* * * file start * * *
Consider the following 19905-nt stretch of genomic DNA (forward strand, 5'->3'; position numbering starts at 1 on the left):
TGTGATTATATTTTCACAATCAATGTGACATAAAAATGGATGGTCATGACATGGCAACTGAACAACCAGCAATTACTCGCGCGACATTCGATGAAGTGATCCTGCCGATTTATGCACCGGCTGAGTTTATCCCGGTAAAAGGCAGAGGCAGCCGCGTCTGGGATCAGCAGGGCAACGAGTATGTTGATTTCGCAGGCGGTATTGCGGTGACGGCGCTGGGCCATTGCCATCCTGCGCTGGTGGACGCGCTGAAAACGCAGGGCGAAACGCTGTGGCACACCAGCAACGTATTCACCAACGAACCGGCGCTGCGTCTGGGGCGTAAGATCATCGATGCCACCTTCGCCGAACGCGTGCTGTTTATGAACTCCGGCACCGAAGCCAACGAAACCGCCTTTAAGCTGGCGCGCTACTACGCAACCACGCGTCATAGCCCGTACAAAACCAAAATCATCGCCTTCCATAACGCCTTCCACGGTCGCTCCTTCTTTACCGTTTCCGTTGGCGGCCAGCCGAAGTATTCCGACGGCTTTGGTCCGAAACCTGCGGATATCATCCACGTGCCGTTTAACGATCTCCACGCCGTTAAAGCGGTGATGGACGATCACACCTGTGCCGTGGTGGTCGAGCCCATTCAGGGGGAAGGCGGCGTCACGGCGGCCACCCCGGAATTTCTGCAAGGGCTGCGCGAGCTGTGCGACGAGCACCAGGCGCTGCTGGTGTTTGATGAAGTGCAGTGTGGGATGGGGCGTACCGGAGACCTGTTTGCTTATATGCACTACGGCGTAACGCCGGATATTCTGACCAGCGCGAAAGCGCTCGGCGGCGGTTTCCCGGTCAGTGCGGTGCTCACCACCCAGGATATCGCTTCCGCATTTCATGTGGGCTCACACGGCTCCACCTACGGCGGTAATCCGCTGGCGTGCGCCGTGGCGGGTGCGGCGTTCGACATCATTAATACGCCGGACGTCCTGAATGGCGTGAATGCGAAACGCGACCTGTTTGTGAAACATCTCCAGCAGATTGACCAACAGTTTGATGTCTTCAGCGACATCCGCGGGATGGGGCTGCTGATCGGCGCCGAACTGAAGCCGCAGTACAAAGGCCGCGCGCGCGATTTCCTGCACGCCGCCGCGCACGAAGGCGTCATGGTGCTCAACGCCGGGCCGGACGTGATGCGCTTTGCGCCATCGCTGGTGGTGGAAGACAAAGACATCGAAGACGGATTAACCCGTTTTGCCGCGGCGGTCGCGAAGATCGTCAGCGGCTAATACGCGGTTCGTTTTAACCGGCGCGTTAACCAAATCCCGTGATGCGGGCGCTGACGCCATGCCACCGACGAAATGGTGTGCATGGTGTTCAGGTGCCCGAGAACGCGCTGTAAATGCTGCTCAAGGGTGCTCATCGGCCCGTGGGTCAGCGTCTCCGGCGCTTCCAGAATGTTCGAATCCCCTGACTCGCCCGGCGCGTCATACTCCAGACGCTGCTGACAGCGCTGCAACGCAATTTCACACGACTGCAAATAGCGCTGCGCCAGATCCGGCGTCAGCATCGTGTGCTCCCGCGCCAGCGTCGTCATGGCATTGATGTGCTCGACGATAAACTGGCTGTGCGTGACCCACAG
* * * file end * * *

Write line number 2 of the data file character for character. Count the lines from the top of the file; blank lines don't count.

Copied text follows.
TGTGATTATATTTTCACAATCAATGTGACATAAAAATGGATGGTCATGACATGGCAACTGAACAACCAGCAATTACTCGCGCGACATTCGATGAAGTGATCCTGCCGATTTATGCACCGGCTGAGTTTATCCCGGTAAAAGGCAGAGGCAGCCGCGTCTGGGATCAGCAGGGCAACGAGTATGTTGATTTCGCAGGCGGTATTGCGGTGACGGCGCTGGGCCATTGCCATCCTGCGCTGGTGGACGCGCTGAAAACGCAGGGCGAAACGCTGTGGCACACCAGCAACGTATTCACCAACGAACCGGCGCTGCGTCTGGGGCGTAAGATCATCGATGCCACCTTCGCCGAACGCGTGCTGTTTATGAACTCCGGCACCGAAGCCAACGAAACCGCCTTTAAGCTGGCGCGCTACTACGCAACCACGCGTCATAGCCCGTACAAAACCAAAATCATCGCCTTCCATAACGCCTTCCACGGTCGCTCCTTCTTTACCGTTTCCGTTGGCGGCCAGCCGAAGTATTCCGACGGCTTTGGTCCGAAACCTGCGGATATCATCCACGTGCCGTTTAACGATCTCCACGCCGTTAAAGCGGTGATGGACGATCACACCTGTGCCGTGGTGGTCGAGCCCATTCAGGGGGAAGGCGGCGTCACGGCGGCCACCCCGGAATTTCTGCAAGGGCTGCGCGAGCTGTGCGACGAGCACCAGGCGCTGCTGGTGTTTGATGAAGTGCAGTGTGGGATGGGGCGTACCGGAGACCTGTTTGCTTATATGCACTACGGCGTAACGCCGGATATTCTGACCAGCGCGAAAGCGCTCGGCGGCGGTTTCCCGGTCAGTGCGGTGCTCACCACCCAGGATATCGCTTCCGCATTTCATGTGGGCTCACACGGCTCCACCTACGGCGGTAATCCGCTGGCGTGCGCCGTGGCGGGTGCGGCGTTCGACATCATTAATACGCCGGACGTCCTGAATGGCGTGAATGCGAAACGCGACCTGTTTGTGAAACATCTCCAGCAGATTGACCAACAGTTTGATGTCTTCAGCGACATCCGCGGGATGGGGCTGCTGATCGGCGCCGAACTGAAGCCGCAGTACAAAGGCCGCGCGCGCGATTTCCTGCACGCCGCCGCGCACGAAGGCGTCATGGTGCTCAACGCCGGGCCGGACGTGATGCGCTTTGCGCCATCGCTGGTGGTGGAAGACAAAGACATCGAAGACGGATTAACCCGTTTTGCCGCGGCGGTCGCGAAGATCGTCAGCGGCTAATACGCGGTTCGTTTTAACCGGCGCGTTAACCAAATCCCGTGATGCGGGCGCTGACGCCATGCCACCGACGAAATGGTGTGCATGGTGTTCAGGTGCCCGAGAACGCGCTGTAAATGCTGCTCAAGGGTGCTCATCGGCCCGTGGGTCAGCGTCTCCGGCGCTTCCAGAATGTTCGAATCCCCTGACTCGCCCGGCGCGTCATACTCCAGACGCTGCTGACAGCGCTGCAACGCAATTTCACACGACTGCAAATAGCGCTGCGCCAGATCCGGCGTCAGCATCGTGTGCTCCCGCGCCAGCGTCGTCATGGCATTGATGTGCTCGACGATAAACTGGCTGTGCGTGACCCACAG